Davao International Container Terminal (DICT) expects to breach the 300,000 twenty-foot equivalent units (TEUs) mark this year with the expected recovery of banana plantations from the effects of last year’s El Niño.
In 2016, DICT’s total container throughput slid 2.5% to 260,499 TEUs from 267,283 TEUs in 2015, caused by an extended El Niño that damaged the production of fresh bananas, especially those coming from non-irrigated banana plantations, DICT vice president Bonifacio Licayan told PortCalls in an email.
The drop in container traffic was reported despite vessel calls increasing 43% to 409 from 287.
This year, the Panabo, Davao del Sur-based port operator’s “positive outlook stems from the fact that there is no more El Niño for 2017 and therefore the affected banana plantations are expected to recover lost production in 2016. Further, there is a continuing expansion of banana plantations in Davao Region and the nearby regions that definitely will be using DICT as their outport,” Licayan said.
The bulk of the terminal’s volume is still made up of reefer exports and dry imports. For 2016, reefer shipments accounted for 84% of the total laden containers exported through DICT, while dry cargoes contributed 98% of total import laden containers.
“But because of the imbalance in trade, the total exchange, for both reefers and dry, will still average 50:50 due to repositioning of containers by importing reefer empties and exporting dry empties,” Licayan noted.
Berth 2 ushers more calls
New shipping lines have started calling DICT since the third quarter of last year with the new Berth 2 becoming operational in August 2016, the DICT executive noted.
These are Mariana Express Lines Pte. Ltd., SITC, and China Shipping Container Lines, all operating on a weekly basis on a fixed berthing window. Wan Hai, a regular DICT caller, has also added a new service.
The P1.8-billion construction of Berth 2 doubled DICT’s annual capacity to 700,000 TEUs.
DICT complemented this expansion by acquiring two quay cranes, five rubber-tired gantry cranes (RTG), two reachstackers, four empty-container handlers, and other port equipment.
With the newly acquired equipment, DICT now has four quay cranes (two Panamax and two post-Panamax), eight RTGs, five reachstackers, nine empty-container handlers, 39 yard goats/trucks, and 87 bombcarts/trailers.
DICT is also enlarging its empty container depot (ECD) this year by seven hectares more, bringing the total area to 15 hectares.
“This is needed to support the expected increase in box throughput with the ongoing expansions in banana plantations, additional berth and additional vessels,” Licayan said. Expanding the ECD, he added, will allow the terminal to accommodate the empty containers of the carrier/vessel operators and even non-vessel operating common carriers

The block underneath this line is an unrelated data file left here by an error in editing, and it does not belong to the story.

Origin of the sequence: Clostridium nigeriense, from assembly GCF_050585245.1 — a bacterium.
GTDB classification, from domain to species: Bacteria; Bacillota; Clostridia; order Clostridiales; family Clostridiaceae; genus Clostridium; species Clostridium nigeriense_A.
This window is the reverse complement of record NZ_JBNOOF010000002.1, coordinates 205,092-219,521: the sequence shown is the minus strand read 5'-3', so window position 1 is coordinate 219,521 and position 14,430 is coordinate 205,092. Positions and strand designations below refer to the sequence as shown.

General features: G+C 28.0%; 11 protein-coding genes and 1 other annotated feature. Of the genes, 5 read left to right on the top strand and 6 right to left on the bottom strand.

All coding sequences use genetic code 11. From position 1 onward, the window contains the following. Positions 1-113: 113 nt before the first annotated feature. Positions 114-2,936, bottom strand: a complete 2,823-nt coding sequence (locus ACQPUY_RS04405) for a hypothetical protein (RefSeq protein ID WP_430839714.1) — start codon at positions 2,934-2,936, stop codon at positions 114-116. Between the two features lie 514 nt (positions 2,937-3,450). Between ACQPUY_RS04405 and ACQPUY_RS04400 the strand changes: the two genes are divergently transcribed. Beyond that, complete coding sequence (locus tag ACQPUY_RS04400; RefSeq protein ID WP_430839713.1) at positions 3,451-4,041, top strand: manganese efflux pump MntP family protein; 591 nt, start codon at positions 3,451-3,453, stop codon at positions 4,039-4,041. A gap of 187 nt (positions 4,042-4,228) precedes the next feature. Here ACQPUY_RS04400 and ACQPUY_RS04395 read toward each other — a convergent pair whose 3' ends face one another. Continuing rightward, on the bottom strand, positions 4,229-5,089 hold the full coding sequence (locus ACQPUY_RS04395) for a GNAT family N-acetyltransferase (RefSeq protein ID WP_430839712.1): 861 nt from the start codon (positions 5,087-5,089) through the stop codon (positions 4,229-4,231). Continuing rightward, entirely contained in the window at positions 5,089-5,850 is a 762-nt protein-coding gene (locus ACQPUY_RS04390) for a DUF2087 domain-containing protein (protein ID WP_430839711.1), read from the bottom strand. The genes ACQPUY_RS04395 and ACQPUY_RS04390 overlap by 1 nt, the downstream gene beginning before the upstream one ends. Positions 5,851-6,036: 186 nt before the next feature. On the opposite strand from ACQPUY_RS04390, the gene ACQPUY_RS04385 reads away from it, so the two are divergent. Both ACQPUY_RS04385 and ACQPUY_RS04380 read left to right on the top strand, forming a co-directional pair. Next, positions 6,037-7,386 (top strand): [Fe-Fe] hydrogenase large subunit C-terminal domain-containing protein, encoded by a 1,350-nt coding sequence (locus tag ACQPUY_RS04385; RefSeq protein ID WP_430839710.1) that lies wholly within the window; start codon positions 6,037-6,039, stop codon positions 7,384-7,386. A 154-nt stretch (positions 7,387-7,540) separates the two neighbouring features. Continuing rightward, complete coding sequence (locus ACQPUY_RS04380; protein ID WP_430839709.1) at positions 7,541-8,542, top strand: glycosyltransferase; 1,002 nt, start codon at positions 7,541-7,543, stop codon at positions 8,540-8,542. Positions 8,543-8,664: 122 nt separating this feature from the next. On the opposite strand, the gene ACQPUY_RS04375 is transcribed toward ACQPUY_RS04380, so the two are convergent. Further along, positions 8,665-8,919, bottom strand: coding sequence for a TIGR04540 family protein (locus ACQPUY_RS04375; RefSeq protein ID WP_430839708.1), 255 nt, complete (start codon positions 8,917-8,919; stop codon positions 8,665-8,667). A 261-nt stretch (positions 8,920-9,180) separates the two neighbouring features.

He noted that the ECD “is a valuable and integral part of the whole port operations as it enables us to handle the empty container storage and related services requirement of the shipping lines and, at the same time, allow us to divide the traffic between the on-dock and the ECD to avoid port congestion.”
Licayan said the ECD has also become a one-stop shop for shipping lines that need an empty container storage area and services such as checkering, pre-trip inspection, washing, temperature and ventilation setting, and maintenance and repair services (for both box and machinery).
Business from new PEZA park
Another potential source of DICT’s increased volume is the Philippine Economic Zone Authority (PEZA)-registered industrial park near the terminal that will take off this year.
Two newly completed warehouses are already occupied by a fruit exporter/marketer, even as additional warehouses are now being constructed for future locators, Licayan said. Also, a polymer manufacturer that has started building its production plant in the industrial park is expected to become operational within the year.
The port executive said the industrial park “will definitely improve the volume in DICT as the locators import a large portion of their inputs and then exports their produce through DICT.”
“With DICT’s proximity to the industrial park (about 300 meters away only), the locators will find the location and efficiency of DICT to their advantage. The locators will enjoy substantial savings in inland transport costs (both for their imported inputs and exports of their produce),” he said.
On the logistics side, he stated that locators will have an easy time monitoring and controlling all their shipments, as everything happens within a confined area away from the traffic congestion of the city.
“Likewise, with the very efficient operation of DICT, the locators can easily plan out all their cargo shipments and reach their market destinations in time. With reduced costs and efficient port operations, the locators’ produce will become very competitive in the global market,” Licayan explained.
More road projects
In terms of connectivity to the terminal, the Department of Public Works and Highways has built a strategic coastal highway that links DICT to Davao City down south, and to the northern municipalities and cities in the Davao Region (although still to be completed), so shippers can avoid the growing traffic congestion in the host Panabo City.
“So far, traffic has become very manageable and we expect this to be even better in the future with the completion of the northern link which is expected within the year,” Licayan said.
The terminal is also expecting the completion of the Davao-Talaingod-Sto.Tomas highway to shorten the route and strategically connect DICT to Central Mindanao/Bukidnon, which is also a major export agricultural producer.
“This will ensure that Central Mindanao’s export products will reach DICT and eventually the global market (on) time,” Licayan said. – Roumina Pablo